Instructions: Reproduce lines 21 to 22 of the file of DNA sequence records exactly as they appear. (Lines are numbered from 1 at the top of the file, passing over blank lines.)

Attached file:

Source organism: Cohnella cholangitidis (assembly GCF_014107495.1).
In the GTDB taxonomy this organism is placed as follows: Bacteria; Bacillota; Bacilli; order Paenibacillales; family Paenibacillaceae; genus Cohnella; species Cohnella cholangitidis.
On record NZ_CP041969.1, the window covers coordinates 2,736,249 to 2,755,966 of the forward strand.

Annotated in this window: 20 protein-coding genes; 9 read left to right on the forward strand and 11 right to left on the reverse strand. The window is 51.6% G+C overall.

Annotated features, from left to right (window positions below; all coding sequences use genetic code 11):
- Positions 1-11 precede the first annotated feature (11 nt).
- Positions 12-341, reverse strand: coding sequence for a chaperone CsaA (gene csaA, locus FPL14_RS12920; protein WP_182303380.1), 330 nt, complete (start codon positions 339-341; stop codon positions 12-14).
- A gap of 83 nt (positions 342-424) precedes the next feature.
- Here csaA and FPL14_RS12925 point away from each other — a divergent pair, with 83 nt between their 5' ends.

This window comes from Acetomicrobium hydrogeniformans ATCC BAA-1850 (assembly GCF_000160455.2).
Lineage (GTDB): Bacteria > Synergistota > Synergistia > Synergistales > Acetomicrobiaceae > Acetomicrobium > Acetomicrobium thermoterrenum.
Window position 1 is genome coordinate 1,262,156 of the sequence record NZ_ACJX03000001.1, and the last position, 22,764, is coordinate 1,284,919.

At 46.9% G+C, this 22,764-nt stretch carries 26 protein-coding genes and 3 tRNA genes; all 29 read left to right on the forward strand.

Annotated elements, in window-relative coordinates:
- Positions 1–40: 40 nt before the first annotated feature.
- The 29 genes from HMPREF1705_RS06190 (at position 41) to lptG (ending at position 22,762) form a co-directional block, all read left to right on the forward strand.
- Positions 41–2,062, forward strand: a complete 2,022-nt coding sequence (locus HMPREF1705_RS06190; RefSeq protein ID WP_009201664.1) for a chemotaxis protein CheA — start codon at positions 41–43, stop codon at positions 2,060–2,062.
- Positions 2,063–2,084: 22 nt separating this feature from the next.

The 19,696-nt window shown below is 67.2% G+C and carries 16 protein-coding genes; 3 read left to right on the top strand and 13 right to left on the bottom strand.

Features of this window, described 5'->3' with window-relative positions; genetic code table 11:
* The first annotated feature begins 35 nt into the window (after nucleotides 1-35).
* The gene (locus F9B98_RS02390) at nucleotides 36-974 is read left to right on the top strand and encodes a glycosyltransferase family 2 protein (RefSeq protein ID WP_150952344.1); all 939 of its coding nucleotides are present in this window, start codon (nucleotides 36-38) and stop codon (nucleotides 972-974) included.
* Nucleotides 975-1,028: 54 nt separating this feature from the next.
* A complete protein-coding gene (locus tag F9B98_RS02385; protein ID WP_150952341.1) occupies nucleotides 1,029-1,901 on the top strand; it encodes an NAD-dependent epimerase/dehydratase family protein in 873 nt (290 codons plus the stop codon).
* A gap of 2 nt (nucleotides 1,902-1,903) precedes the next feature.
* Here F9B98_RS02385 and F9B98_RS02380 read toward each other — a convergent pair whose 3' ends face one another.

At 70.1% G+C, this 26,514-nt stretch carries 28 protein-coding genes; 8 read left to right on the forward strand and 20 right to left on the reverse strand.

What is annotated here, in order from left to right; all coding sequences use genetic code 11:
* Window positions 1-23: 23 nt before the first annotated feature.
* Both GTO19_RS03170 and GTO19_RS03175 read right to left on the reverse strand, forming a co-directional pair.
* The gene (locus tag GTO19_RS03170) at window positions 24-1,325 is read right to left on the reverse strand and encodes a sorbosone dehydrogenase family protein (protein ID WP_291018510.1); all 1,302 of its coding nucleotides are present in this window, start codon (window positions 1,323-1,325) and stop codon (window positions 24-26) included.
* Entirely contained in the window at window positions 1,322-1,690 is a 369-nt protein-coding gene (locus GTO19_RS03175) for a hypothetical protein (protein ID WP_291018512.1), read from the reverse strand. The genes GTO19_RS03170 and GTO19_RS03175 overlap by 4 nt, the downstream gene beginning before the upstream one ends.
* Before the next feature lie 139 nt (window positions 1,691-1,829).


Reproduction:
* The first annotated feature begins 35 nt into the window (after nucleotides 1-35).
* The gene (locus F9B98_RS02390) at nucleotides 36-974 is read left to right on the top strand and encodes a glycosyltransferase family 2 protein (RefSeq protein ID WP_150952344.1); all 939 of its coding nucleotides are present in this window, start codon (nucleotides 36-38) and stop codon (nucleotides 972-974) included.